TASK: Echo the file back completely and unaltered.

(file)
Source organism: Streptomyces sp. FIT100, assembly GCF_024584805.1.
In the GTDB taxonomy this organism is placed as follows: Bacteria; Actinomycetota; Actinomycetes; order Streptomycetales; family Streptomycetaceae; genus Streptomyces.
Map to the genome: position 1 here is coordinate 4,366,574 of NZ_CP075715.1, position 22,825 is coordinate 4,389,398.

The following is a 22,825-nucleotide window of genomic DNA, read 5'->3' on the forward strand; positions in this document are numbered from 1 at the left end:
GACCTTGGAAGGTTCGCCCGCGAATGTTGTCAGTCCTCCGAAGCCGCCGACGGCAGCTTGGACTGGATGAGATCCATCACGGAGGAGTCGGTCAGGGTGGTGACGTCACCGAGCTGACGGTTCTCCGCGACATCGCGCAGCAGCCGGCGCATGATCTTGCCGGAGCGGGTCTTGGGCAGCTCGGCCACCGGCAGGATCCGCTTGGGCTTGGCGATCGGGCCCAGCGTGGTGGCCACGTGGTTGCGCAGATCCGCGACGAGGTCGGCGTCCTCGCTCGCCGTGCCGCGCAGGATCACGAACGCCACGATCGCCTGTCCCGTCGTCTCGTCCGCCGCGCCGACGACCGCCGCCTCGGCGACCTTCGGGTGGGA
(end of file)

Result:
Source organism: Streptomyces sp. FIT100, assembly GCF_024584805.1.
In the GTDB taxonomy this organism is placed as follows: Bacteria; Actinomycetota; Actinomycetes; order Streptomycetales; family Streptomycetaceae; genus Streptomyces.
Map to the genome: position 1 here is coordinate 4,366,574 of NZ_CP075715.1, position 22,825 is coordinate 4,389,398.

The following is a 22,825-nucleotide window of genomic DNA, read 5'->3' on the forward strand; positions in this document are numbered from 1 at the left end:
GACCTTGGAAGGTTCGCCCGCGAATGTTGTCAGTCCTCCGAAGCCGCCGACGGCAGCTTGGACTGGATGAGATCCATCACGGAGGAGTCGGTCAGGGTGGTGACGTCACCGAGCTGACGGTTCTCCGCGACATCGCGCAGCAGCCGGCGCATGATCTTGCCGGAGCGGGTCTTGGGCAGCTCGGCCACCGGCAGGATCCGCTTGGGCTTGGCGATCGGGCCCAGCGTGGTGGCCACGTGGTTGCGCAGATCCGCGACGAGGTCGGCGTCCTCGCTCGCCGTGCCGCGCAGGATCACGAACGCCACGATCGCCTGTCCCGTCGTCTCGTCCGCCGCGCCGACGACCGCCGCCTCGGCGACCTTCGGGTGGGA